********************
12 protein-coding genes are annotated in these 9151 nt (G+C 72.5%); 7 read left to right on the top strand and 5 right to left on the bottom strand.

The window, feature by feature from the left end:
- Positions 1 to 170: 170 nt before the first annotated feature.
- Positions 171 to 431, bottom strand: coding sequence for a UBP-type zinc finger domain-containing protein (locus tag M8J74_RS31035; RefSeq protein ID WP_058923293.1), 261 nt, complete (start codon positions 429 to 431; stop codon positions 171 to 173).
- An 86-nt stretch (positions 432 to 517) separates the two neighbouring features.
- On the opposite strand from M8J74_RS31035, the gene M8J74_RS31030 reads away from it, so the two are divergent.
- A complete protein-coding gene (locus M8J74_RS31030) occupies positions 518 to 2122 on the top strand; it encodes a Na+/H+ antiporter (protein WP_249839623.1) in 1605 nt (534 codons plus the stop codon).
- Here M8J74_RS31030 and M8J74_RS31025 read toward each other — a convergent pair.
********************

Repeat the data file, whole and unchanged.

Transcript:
12 protein-coding genes are annotated in these 9151 nt (G+C 72.5%); 7 read left to right on the top strand and 5 right to left on the bottom strand.

The window, feature by feature from the left end:
- Positions 1 to 170: 170 nt before the first annotated feature.
- Positions 171 to 431, bottom strand: coding sequence for a UBP-type zinc finger domain-containing protein (locus tag M8J74_RS31035; RefSeq protein ID WP_058923293.1), 261 nt, complete (start codon positions 429 to 431; stop codon positions 171 to 173).
- An 86-nt stretch (positions 432 to 517) separates the two neighbouring features.
- On the opposite strand from M8J74_RS31035, the gene M8J74_RS31030 reads away from it, so the two are divergent.
- A complete protein-coding gene (locus M8J74_RS31030) occupies positions 518 to 2122 on the top strand; it encodes a Na+/H+ antiporter (protein WP_249839623.1) in 1605 nt (534 codons plus the stop codon).
- Here M8J74_RS31030 and M8J74_RS31025 read toward each other — a convergent pair.